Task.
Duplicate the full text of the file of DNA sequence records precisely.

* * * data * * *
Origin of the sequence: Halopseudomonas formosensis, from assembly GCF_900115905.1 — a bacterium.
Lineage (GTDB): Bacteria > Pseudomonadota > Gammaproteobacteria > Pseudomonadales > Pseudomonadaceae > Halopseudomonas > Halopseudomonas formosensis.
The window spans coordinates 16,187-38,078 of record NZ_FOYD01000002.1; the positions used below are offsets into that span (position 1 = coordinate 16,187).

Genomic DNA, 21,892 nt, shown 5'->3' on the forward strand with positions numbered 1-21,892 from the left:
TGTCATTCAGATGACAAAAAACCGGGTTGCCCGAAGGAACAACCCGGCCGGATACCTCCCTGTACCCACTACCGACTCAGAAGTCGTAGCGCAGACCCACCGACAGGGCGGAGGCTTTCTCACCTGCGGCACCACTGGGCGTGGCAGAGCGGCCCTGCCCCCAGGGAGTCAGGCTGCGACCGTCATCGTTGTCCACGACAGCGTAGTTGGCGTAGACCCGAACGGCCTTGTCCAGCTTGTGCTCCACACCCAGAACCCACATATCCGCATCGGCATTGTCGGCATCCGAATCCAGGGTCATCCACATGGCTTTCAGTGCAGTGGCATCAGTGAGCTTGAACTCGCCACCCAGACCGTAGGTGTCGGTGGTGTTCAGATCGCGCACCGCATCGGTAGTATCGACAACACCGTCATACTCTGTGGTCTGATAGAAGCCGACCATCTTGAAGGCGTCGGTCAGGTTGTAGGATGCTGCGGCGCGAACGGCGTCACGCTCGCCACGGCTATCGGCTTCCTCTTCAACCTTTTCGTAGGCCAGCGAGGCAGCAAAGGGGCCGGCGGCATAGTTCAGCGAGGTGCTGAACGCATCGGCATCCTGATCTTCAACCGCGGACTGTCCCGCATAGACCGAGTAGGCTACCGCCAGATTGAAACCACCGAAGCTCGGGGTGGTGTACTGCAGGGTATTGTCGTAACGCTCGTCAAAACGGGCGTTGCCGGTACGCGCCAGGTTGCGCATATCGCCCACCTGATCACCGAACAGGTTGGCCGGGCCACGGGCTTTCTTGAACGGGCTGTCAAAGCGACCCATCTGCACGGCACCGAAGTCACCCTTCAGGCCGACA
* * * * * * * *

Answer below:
Origin of the sequence: Halopseudomonas formosensis, from assembly GCF_900115905.1 — a bacterium.
Lineage (GTDB): Bacteria > Pseudomonadota > Gammaproteobacteria > Pseudomonadales > Pseudomonadaceae > Halopseudomonas > Halopseudomonas formosensis.
The window spans coordinates 16,187-38,078 of record NZ_FOYD01000002.1; the positions used below are offsets into that span (position 1 = coordinate 16,187).

Genomic DNA, 21,892 nt, shown 5'->3' on the forward strand with positions numbered 1-21,892 from the left:
TGTCATTCAGATGACAAAAAACCGGGTTGCCCGAAGGAACAACCCGGCCGGATACCTCCCTGTACCCACTACCGACTCAGAAGTCGTAGCGCAGACCCACCGACAGGGCGGAGGCTTTCTCACCTGCGGCACCACTGGGCGTGGCAGAGCGGCCCTGCCCCCAGGGAGTCAGGCTGCGACCGTCATCGTTGTCCACGACAGCGTAGTTGGCGTAGACCCGAACGGCCTTGTCCAGCTTGTGCTCCACACCCAGAACCCACATATCCGCATCGGCATTGTCGGCATCCGAATCCAGGGTCATCCACATGGCTTTCAGTGCAGTGGCATCAGTGAGCTTGAACTCGCCACCCAGACCGTAGGTGTCGGTGGTGTTCAGATCGCGCACCGCATCGGTAGTATCGACAACACCGTCATACTCTGTGGTCTGATAGAAGCCGACCATCTTGAAGGCGTCGGTCAGGTTGTAGGATGCTGCGGCGCGAACGGCGTCACGCTCGCCACGGCTATCGGCTTCCTCTTCAACCTTTTCGTAGGCCAGCGAGGCAGCAAAGGGGCCGGCGGCATAGTTCAGCGAGGTGCTGAACGCATCGGCATCCTGATCTTCAACCGCGGACTGTCCCGCATAGACCGAGTAGGCTACCGCCAGATTGAAACCACCGAAGCTCGGGGTGGTGTACTGCAGGGTATTGTCGTAACGCTCGTCAAAACGGGCGTTGCCGGTACGCGCCAGGTTGCGCATATCGCCCACCTGATCACCGAACAGGTTGGCCGGGCCACGGGCTTTCTTGAACGGGCTGTCAAAGCGACCCATCTGCACGGCACCGAAGTCACCCTTCAGGCCGACA